Company denied extension |

Company denied extension

Precision Excavating must make road improvements soon

Gary E. Salazar

— If Precision Excavating wants to open the Camilletti-Milner Pit anytime soon, it must commit to finishing improvements on County Road 179 within six months.

On Tuesday, the Routt County Board of Commissioners declined to grant the company an extension to get the improvements done by June 30.

The company was requesting the additional time so it could start providing gravel this month if possible, said David Zehner of Precision Excavating.

“We want the ability to sell gravel without kicking in the six-month time frame,” Zehner said. “We don’t anticipate selling any gravel until next spring. Barring something special in the wintertime coming up, which I don’t see happening, I don’t expect significant sales until springtime. But we would like to be able to sell gravel if something did come up.”

The board decided not to allow the extension because the six-month time frame already provides the company with leeway, Commissioner Nancy Stahoviak said.

“We should leave the condition as it is,” she said. “They have to improve the road in the six-month time frame that they start hauling gravel.”

Last June, the county approved the pit, which is a half-mile south of Milner on C.R. 179, on the understanding the pit would not open until the road was widened and paved.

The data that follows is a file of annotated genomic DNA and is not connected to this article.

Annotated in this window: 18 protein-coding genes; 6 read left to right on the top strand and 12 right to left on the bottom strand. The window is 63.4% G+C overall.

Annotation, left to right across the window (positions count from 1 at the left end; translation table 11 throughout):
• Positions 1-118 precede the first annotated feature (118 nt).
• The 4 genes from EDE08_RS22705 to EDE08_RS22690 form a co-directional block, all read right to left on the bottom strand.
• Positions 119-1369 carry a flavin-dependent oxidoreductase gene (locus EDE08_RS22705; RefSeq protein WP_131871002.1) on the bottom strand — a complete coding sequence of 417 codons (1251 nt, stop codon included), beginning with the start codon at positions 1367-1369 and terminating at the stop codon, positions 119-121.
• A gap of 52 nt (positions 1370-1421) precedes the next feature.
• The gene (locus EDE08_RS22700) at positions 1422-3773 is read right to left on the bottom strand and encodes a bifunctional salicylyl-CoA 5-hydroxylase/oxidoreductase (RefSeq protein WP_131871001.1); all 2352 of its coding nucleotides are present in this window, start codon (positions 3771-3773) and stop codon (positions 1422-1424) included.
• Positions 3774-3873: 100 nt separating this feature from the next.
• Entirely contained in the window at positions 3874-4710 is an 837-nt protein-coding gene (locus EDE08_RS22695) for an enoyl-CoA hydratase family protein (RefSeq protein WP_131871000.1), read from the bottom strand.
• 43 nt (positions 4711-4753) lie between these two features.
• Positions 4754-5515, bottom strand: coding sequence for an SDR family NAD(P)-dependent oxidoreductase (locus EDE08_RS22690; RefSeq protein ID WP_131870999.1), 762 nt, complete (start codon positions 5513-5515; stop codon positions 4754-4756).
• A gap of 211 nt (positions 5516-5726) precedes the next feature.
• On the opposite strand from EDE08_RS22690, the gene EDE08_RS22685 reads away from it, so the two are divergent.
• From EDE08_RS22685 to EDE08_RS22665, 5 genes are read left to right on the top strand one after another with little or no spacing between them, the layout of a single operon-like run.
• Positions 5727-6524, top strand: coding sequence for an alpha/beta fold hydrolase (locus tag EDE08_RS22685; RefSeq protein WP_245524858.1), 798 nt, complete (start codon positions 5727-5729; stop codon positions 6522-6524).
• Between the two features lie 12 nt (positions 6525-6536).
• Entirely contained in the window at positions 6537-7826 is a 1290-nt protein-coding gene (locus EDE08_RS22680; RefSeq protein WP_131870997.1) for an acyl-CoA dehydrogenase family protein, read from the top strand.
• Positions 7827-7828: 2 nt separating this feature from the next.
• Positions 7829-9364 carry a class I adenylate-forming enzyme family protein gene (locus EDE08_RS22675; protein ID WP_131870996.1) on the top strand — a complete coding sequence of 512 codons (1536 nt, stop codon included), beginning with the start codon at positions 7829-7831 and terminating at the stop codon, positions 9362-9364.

The company tried to comply with the safety requirements for the road but was not able to complete them this fall.

The company was able to do most of the preliminary work on the road by October.

Zehner said the company held off on paving the road to let the gravel road settle and because winter was approaching.

“October is a dangerous month, especially with the amount of paving that needed to be done,” Zehner said. “It was a gamble to do the paving in October.”

James Pavlik, who lives on C.R. 179, requested the board deny the extension.

Pavlik said it is dangerous to have gravel trucks traveling on the narrow road during the winter.

“The snow hides the edges of the road,” he said. “When there is a gravel truck coming down that road, I try to give as much room as possible. We can’t go down that road not knowing where the shoulders are.

“There is no race to get this done. Sales should be delayed until there is a window to get these improvements done.”

Zehner said he understands the board’s decision but is uncertain when the pit will open for business.

“It will depend on the sales,” he said. “We will weigh that against our ability to get the improvements done in six months.”

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